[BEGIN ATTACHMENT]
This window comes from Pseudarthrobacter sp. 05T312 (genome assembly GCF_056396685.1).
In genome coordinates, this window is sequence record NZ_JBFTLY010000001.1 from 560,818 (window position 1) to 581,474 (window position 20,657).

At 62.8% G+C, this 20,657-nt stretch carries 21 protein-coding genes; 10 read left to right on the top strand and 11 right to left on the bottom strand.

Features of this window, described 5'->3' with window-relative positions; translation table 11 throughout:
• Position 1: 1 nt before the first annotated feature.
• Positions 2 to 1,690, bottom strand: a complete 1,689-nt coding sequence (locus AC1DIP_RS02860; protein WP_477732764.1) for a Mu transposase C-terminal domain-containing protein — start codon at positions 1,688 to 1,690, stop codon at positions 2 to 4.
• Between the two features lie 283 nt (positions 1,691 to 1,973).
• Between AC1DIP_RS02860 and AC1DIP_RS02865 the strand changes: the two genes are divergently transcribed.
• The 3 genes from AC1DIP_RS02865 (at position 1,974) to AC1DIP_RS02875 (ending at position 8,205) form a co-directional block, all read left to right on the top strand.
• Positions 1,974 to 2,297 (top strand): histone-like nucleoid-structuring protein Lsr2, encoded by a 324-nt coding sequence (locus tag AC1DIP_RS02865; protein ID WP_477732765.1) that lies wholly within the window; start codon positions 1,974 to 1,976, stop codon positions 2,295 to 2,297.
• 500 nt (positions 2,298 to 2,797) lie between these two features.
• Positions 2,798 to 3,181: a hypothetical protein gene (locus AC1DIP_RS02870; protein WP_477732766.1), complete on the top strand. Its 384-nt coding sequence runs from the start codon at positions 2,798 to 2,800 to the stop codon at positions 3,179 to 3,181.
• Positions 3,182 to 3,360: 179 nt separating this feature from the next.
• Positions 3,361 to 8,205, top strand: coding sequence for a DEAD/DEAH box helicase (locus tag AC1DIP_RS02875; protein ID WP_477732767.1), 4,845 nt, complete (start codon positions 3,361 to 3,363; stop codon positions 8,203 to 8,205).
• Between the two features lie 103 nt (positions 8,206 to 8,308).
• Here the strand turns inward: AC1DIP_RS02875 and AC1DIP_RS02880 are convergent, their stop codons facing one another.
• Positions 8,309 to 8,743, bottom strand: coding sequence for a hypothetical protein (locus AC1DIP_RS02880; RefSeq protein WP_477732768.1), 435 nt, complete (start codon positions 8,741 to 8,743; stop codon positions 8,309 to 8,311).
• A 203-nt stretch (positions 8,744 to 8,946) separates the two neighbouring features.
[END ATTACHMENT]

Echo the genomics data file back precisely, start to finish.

This window comes from Pseudarthrobacter sp. 05T312 (genome assembly GCF_056396685.1).
In genome coordinates, this window is sequence record NZ_JBFTLY010000001.1 from 560,818 (window position 1) to 581,474 (window position 20,657).

At 62.8% G+C, this 20,657-nt stretch carries 21 protein-coding genes; 10 read left to right on the top strand and 11 right to left on the bottom strand.

Features of this window, described 5'->3' with window-relative positions; translation table 11 throughout:
• Position 1: 1 nt before the first annotated feature.
• Positions 2 to 1,690, bottom strand: a complete 1,689-nt coding sequence (locus AC1DIP_RS02860; protein WP_477732764.1) for a Mu transposase C-terminal domain-containing protein — start codon at positions 1,688 to 1,690, stop codon at positions 2 to 4.
• Between the two features lie 283 nt (positions 1,691 to 1,973).
• Between AC1DIP_RS02860 and AC1DIP_RS02865 the strand changes: the two genes are divergently transcribed.
• The 3 genes from AC1DIP_RS02865 (at position 1,974) to AC1DIP_RS02875 (ending at position 8,205) form a co-directional block, all read left to right on the top strand.
• Positions 1,974 to 2,297 (top strand): histone-like nucleoid-structuring protein Lsr2, encoded by a 324-nt coding sequence (locus tag AC1DIP_RS02865; protein ID WP_477732765.1) that lies wholly within the window; start codon positions 1,974 to 1,976, stop codon positions 2,295 to 2,297.
• 500 nt (positions 2,298 to 2,797) lie between these two features.
• Positions 2,798 to 3,181: a hypothetical protein gene (locus AC1DIP_RS02870; protein WP_477732766.1), complete on the top strand. Its 384-nt coding sequence runs from the start codon at positions 2,798 to 2,800 to the stop codon at positions 3,179 to 3,181.
• Positions 3,182 to 3,360: 179 nt separating this feature from the next.
• Positions 3,361 to 8,205, top strand: coding sequence for a DEAD/DEAH box helicase (locus tag AC1DIP_RS02875; protein ID WP_477732767.1), 4,845 nt, complete (start codon positions 3,361 to 3,363; stop codon positions 8,203 to 8,205).
• Between the two features lie 103 nt (positions 8,206 to 8,308).
• Here the strand turns inward: AC1DIP_RS02875 and AC1DIP_RS02880 are convergent, their stop codons facing one another.
• Positions 8,309 to 8,743, bottom strand: coding sequence for a hypothetical protein (locus AC1DIP_RS02880; RefSeq protein WP_477732768.1), 435 nt, complete (start codon positions 8,741 to 8,743; stop codon positions 8,309 to 8,311).
• A 203-nt stretch (positions 8,744 to 8,946) separates the two neighbouring features.